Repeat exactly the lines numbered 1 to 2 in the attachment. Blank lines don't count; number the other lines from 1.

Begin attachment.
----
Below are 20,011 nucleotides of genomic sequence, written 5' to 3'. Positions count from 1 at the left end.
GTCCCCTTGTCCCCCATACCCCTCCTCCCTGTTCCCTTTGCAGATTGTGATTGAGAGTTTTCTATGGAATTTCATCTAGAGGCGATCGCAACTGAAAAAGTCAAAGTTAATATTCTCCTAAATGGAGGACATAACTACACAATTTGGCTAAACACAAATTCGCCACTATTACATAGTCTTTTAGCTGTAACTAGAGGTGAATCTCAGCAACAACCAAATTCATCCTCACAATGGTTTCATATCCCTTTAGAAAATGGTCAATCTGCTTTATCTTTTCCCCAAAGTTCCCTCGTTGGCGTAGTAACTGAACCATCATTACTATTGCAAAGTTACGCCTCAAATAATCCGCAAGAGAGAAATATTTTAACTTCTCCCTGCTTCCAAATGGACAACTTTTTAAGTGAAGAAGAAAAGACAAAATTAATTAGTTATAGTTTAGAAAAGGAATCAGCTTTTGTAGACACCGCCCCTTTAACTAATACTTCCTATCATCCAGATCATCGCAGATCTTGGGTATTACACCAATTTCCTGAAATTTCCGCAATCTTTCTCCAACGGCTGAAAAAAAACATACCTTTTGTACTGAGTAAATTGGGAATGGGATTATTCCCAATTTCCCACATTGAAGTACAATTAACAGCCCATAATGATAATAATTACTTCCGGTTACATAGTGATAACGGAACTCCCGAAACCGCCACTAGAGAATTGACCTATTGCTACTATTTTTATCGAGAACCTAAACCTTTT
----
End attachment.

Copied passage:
Below are 20,011 nucleotides of genomic sequence, written 5' to 3'. Positions count from 1 at the left end.
GTCCCCTTGTCCCCCATACCCCTCCTCCCTGTTCCCTTTGCAGATTGTGATTGAGAGTTTTCTATGGAATTTCATCTAGAGGCGATCGCAACTGAAAAAGTCAAAGTTAATATTCTCCTAAATGGAGGACATAACTACACAATTTGGCTAAACACAAATTCGCCACTATTACATAGTCTTTTAGCTGTAACTAGAGGTGAATCTCAGCAACAACCAAATTCATCCTCACAATGGTTTCATATCCCTTTAGAAAATGGTCAATCTGCTTTATCTTTTCCCCAAAGTTCCCTCGTTGGCGTAGTAACTGAACCATCATTACTATTGCAAAGTTACGCCTCAAATAATCCGCAAGAGAGAAATATTTTAACTTCTCCCTGCTTCCAAATGGACAACTTTTTAAGTGAAGAAGAAAAGACAAAATTAATTAGTTATAGTTTAGAAAAGGAATCAGCTTTTGTAGACACCGCCCCTTTAACTAATACTTCCTATCATCCAGATCATCGCAGATCTTGGGTATTACACCAATTTCCTGAAATTTCCGCAATCTTTCTCCAACGGCTGAAAAAAAACATACCTTTTGTACTGAGTAAATTGGGAATGGGATTATTCCCAATTTCCCACATTGAAGTACAATTAACAGCCCATAATGATAATAATTACTTCCGGTTACATAGTGATAACGGAACTCCCGAAACCGCCACTAGAGAATTGACCTATTGCTACTATTTTTATCGAGAACCTAAACCTTTT